But that begs the question: what is a market? There are several markets, but here we're talking about media markets. Nielsen Research came up with Designated Market Areas (DMAs) and the Federal Communications Commission (FCC) follows the Nielsen DMAs in their own market designators (known as Television Market Areas or TMAs). Within the DMA/TMAs are smaller radio markets. In northeastern Ohio, for instance, Kent is part of the Cleveland-Akron (Canton) DMA/TMA. It includes 17 counties in the region. The only part of northeastern Ohio it doesn't include is the Youngstown-Warren area, which is its own DMA. You can usually tell markets by which cities have their own TV stations. The Cleveland-Akron market currently ranks 18th nationally, so it is considered a "mid-sized" market. The size is determined by households within a DMA, so naturally the largest cities in the country are also the largest markets. Within the Cleveland-Akron DMA are three radio markets, which are defined by a research company called Arbitron: Cleveland, Akron, and Canton. For Kent, even though we're officially in the Akron radio market, radio signals don't stop off at borders, so we can easily get stations from the Cleveland, Canton, and Youngstown markets with little problem. On top of that, many of the major and mid-sized radio markets have a high-powered AM station that can be heard well outside its market area. In Cleveland, WTAM 1100 AM can be heard at times in 38 US states and much of Canada. WLW 700 AM in Cincinnati and KSL 1160 AM are other examples I can think of off the top of my head that are also high-powered.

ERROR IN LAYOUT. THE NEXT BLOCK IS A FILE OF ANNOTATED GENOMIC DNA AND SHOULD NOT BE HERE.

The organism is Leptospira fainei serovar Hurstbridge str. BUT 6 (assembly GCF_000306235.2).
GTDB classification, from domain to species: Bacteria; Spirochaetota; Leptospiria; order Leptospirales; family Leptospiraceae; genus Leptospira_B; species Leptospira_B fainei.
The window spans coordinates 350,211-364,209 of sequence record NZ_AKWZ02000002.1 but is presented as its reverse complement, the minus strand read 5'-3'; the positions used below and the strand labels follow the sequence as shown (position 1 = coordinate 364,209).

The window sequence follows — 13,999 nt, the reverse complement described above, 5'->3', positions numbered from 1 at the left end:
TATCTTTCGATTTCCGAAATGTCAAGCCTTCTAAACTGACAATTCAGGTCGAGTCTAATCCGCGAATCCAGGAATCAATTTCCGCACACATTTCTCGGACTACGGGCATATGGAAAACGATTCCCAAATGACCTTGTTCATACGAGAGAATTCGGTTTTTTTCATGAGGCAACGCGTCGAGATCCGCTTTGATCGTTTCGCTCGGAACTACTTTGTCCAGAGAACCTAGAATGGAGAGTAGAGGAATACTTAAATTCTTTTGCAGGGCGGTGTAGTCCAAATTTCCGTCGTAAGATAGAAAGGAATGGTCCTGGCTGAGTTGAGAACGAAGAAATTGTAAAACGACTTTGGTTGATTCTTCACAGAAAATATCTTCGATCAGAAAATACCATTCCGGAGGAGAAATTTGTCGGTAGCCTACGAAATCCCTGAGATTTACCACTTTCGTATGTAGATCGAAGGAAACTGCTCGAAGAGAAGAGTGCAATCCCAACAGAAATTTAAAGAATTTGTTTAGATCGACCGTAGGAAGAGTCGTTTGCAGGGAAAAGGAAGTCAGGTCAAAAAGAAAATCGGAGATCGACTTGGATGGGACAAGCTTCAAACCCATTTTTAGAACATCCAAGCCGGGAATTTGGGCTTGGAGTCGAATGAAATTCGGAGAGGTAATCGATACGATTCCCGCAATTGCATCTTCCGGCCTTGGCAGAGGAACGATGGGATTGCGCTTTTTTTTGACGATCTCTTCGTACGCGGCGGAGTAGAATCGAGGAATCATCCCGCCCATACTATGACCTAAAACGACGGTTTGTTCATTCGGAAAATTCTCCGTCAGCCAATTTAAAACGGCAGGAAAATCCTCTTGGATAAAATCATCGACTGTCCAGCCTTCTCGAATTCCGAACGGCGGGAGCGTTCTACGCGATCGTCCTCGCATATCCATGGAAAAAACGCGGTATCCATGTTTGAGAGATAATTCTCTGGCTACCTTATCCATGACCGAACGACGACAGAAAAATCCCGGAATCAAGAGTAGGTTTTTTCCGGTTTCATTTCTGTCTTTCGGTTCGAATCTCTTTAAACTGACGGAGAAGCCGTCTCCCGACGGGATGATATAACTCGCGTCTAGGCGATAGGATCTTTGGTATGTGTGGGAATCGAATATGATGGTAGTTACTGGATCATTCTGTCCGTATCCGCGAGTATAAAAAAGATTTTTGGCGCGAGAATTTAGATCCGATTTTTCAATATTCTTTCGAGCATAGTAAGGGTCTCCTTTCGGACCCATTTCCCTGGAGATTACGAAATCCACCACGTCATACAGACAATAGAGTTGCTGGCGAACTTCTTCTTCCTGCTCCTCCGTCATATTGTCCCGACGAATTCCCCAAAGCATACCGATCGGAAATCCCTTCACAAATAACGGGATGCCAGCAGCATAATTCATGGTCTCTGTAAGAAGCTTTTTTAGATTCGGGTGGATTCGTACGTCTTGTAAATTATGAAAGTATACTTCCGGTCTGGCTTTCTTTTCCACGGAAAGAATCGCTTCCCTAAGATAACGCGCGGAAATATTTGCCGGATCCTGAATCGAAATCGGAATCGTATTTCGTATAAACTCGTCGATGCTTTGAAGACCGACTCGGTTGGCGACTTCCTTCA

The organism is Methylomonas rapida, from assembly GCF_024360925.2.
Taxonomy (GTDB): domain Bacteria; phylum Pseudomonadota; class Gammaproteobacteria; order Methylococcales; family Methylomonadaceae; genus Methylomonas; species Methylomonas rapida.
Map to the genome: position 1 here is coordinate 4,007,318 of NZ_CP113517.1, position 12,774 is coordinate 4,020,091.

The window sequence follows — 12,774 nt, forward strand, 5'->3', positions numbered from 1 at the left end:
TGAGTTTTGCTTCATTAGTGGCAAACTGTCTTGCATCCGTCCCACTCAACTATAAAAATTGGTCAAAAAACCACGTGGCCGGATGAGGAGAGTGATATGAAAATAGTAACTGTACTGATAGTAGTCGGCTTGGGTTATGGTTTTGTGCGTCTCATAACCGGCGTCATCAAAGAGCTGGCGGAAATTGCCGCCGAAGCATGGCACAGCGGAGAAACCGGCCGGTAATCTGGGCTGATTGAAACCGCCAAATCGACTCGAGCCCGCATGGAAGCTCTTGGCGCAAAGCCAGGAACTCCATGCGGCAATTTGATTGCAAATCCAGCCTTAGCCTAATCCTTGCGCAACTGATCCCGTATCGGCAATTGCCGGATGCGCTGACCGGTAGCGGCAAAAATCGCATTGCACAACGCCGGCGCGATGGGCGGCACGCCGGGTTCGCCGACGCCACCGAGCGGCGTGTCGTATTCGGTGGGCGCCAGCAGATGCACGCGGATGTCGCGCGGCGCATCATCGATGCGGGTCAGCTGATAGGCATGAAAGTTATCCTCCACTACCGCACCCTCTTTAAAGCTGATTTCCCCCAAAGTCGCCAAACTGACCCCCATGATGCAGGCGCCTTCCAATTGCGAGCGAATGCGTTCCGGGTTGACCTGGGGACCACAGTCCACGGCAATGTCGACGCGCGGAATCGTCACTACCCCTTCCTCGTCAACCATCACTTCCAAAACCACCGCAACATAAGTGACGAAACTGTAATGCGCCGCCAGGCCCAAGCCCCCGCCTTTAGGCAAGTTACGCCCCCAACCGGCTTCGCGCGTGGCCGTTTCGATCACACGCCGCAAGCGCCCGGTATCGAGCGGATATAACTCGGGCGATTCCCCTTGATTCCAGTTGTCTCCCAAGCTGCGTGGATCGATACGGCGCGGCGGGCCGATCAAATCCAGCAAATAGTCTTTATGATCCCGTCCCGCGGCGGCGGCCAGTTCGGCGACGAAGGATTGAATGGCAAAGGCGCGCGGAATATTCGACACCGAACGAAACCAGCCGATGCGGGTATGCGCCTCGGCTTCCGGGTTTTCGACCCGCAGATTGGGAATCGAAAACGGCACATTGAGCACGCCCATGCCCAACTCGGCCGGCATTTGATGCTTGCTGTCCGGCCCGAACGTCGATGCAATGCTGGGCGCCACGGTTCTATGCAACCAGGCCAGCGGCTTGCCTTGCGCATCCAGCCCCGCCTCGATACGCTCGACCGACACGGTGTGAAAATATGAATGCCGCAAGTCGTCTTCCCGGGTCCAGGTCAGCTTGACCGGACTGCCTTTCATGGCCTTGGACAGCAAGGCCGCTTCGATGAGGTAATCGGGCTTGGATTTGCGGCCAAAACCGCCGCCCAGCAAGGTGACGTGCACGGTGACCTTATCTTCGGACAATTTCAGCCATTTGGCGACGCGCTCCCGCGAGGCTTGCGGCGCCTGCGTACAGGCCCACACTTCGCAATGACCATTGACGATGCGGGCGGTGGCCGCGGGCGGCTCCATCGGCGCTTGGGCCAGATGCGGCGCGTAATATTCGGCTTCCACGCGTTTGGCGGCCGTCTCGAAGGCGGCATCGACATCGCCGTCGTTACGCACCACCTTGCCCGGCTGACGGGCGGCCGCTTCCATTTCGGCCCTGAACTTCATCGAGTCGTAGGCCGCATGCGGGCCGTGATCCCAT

As I've followed the discussions mostly by fans of the various colleges and their respective conferences, the phrase that comes up about a potential school is its ability to "deliver" a particular market. For instance, many believe that if the Big Ten added Rutgers and/or Syracuse then it could potentially "deliver" the New York market (the nation's largest) to the Big Ten Network. By "deliver" it means there is significant interest from the population, enough so that cable companies want to add the Big Ten Network to their basic lineups. The more people who have access to BTN, the more money it gets since cable TV gets their revenue largely from subscription fees instead of advertising like "free" TV does. When it's on a more basic lineup, people get it whether they want it or not, translating into a lot more subscribers. Such is the case in the markets presently served by the Big Ten Network in the states that have member schools: Minnesota, Wisconsin, Michigan, Illinois, Indiana, Ohio, and Pennsylvania. Within those states are several large and mid-sized DMAs including #3 Chicago, #4 Philadelphia, #11 Detroit, #18 Cleveland-Akron, and #23 Pittsburgh among others. Indeed, one of the biggest arguments against the Big Ten inviting the University of Pittsburgh to join is because while the school has excellent academics and athletics, it does little to add to the Big Ten Network as Penn State already "delivers" the Pittsburgh market to the Big Ten, much like Ohio State already "delivers" the Cincinnati market (University of Cincinnati was also discussed lightly as a possibility by some fans). Because many of the Big Ten schools are large state schools, they have the ability to not only deliver specific markets, but entire states with multiple large markets. Not only does Penn State deliver both of Pennsylvania's largest markets, but Ohio State delivers the Cleveland-Akron DMA and also Columbus (#34), Cincinnati (#33), Dayton (#65), Toledo (#73), and Youngstown (#110). The same holds true for basically every school and state in the Big Ten because they have large alumni bases throughout their respective state and region, plus they have large followings inside their respective states.